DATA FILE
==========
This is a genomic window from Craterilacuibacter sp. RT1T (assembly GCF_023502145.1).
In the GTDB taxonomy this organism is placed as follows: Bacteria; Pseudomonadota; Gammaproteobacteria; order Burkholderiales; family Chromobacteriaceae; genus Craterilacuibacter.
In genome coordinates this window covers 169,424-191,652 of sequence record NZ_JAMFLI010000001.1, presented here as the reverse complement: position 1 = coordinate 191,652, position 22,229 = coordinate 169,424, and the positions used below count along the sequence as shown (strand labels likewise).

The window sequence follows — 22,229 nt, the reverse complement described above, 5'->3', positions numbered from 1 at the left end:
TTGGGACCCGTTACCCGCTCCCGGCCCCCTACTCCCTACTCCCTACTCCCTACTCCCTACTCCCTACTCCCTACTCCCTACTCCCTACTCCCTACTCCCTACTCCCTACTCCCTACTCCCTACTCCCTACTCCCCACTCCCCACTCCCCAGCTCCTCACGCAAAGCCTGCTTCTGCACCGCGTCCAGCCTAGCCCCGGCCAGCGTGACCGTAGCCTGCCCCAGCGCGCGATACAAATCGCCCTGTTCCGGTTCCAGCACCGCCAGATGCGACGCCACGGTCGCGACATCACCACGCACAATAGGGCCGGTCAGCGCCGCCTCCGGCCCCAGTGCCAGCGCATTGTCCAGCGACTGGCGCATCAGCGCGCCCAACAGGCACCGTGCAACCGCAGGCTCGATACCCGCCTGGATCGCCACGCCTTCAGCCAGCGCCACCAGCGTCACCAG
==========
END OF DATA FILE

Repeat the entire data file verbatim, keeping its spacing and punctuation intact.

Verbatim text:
This is a genomic window from Craterilacuibacter sp. RT1T (assembly GCF_023502145.1).
In the GTDB taxonomy this organism is placed as follows: Bacteria; Pseudomonadota; Gammaproteobacteria; order Burkholderiales; family Chromobacteriaceae; genus Craterilacuibacter.
In genome coordinates this window covers 169,424-191,652 of sequence record NZ_JAMFLI010000001.1, presented here as the reverse complement: position 1 = coordinate 191,652, position 22,229 = coordinate 169,424, and the positions used below count along the sequence as shown (strand labels likewise).

The window sequence follows — 22,229 nt, the reverse complement described above, 5'->3', positions numbered from 1 at the left end:
TTGGGACCCGTTACCCGCTCCCGGCCCCCTACTCCCTACTCCCTACTCCCTACTCCCTACTCCCTACTCCCTACTCCCTACTCCCTACTCCCTACTCCCTACTCCCTACTCCCTACTCCCTACTCCCTACTCCCCACTCCCCACTCCCCAGCTCCTCACGCAAAGCCTGCTTCTGCACCGCGTCCAGCCTAGCCCCGGCCAGCGTGACCGTAGCCTGCCCCAGCGCGCGATACAAATCGCCCTGTTCCGGTTCCAGCACCGCCAGATGCGACGCCACGGTCGCGACATCACCACGCACAATAGGGCCGGTCAGCGCCGCCTCCGGCCCCAGTGCCAGCGCATTGTCCAGCGACTGGCGCATCAGCGCGCCCAACAGGCACCGTGCAACCGCAGGCTCGATACCCGCCTGGATCGCCACGCCTTCAGCCAGCGCCACCAGCGTCACCAG